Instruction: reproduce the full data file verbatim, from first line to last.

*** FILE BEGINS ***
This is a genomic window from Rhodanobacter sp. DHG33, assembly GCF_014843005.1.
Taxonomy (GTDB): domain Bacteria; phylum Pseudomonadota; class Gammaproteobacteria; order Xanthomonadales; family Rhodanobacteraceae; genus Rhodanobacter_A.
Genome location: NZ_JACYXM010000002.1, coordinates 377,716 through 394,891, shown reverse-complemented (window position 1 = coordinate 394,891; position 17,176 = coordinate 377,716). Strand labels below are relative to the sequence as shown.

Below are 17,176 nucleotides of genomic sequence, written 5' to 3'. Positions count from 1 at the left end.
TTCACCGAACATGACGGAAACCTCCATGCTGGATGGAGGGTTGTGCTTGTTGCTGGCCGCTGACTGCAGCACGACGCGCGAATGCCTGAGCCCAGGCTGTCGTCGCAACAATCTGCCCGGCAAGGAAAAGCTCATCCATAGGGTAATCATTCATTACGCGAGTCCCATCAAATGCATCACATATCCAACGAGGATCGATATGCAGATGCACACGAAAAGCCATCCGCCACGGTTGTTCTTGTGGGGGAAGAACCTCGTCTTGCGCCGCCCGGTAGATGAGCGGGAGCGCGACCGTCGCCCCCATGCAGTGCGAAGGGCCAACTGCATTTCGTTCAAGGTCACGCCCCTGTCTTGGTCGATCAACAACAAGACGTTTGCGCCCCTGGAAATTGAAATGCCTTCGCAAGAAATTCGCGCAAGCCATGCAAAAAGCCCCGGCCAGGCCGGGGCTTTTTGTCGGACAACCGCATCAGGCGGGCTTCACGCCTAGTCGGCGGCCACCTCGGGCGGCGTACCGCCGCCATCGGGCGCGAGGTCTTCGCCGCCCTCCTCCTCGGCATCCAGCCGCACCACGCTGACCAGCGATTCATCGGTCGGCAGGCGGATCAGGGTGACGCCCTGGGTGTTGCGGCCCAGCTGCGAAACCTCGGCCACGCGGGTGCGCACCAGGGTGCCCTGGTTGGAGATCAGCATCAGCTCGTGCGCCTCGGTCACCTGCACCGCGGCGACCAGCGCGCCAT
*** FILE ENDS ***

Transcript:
This is a genomic window from Rhodanobacter sp. DHG33, assembly GCF_014843005.1.
Taxonomy (GTDB): domain Bacteria; phylum Pseudomonadota; class Gammaproteobacteria; order Xanthomonadales; family Rhodanobacteraceae; genus Rhodanobacter_A.
Genome location: NZ_JACYXM010000002.1, coordinates 377,716 through 394,891, shown reverse-complemented (window position 1 = coordinate 394,891; position 17,176 = coordinate 377,716). Strand labels below are relative to the sequence as shown.

Below are 17,176 nucleotides of genomic sequence, written 5' to 3'. Positions count from 1 at the left end.
TTCACCGAACATGACGGAAACCTCCATGCTGGATGGAGGGTTGTGCTTGTTGCTGGCCGCTGACTGCAGCACGACGCGCGAATGCCTGAGCCCAGGCTGTCGTCGCAACAATCTGCCCGGCAAGGAAAAGCTCATCCATAGGGTAATCATTCATTACGCGAGTCCCATCAAATGCATCACATATCCAACGAGGATCGATATGCAGATGCACACGAAAAGCCATCCGCCACGGTTGTTCTTGTGGGGGAAGAACCTCGTCTTGCGCCGCCCGGTAGATGAGCGGGAGCGCGACCGTCGCCCCCATGCAGTGCGAAGGGCCAACTGCATTTCGTTCAAGGTCACGCCCCTGTCTTGGTCGATCAACAACAAGACGTTTGCGCCCCTGGAAATTGAAATGCCTTCGCAAGAAATTCGCGCAAGCCATGCAAAAAGCCCCGGCCAGGCCGGGGCTTTTTGTCGGACAACCGCATCAGGCGGGCTTCACGCCTAGTCGGCGGCCACCTCGGGCGGCGTACCGCCGCCATCGGGCGCGAGGTCTTCGCCGCCCTCCTCCTCGGCATCCAGCCGCACCACGCTGACCAGCGATTCATCGGTCGGCAGGCGGATCAGGGTGACGCCCTGGGTGTTGCGGCCCAGCTGCGAAACCTCGGCCACGCGGGTGCGCACCAGGGTGCCCTGGTTGGAGATCAGCATCAGCTCGTGCGCCTCGGTCACCTGCACCGCGGCGACCAGCGCGCCAT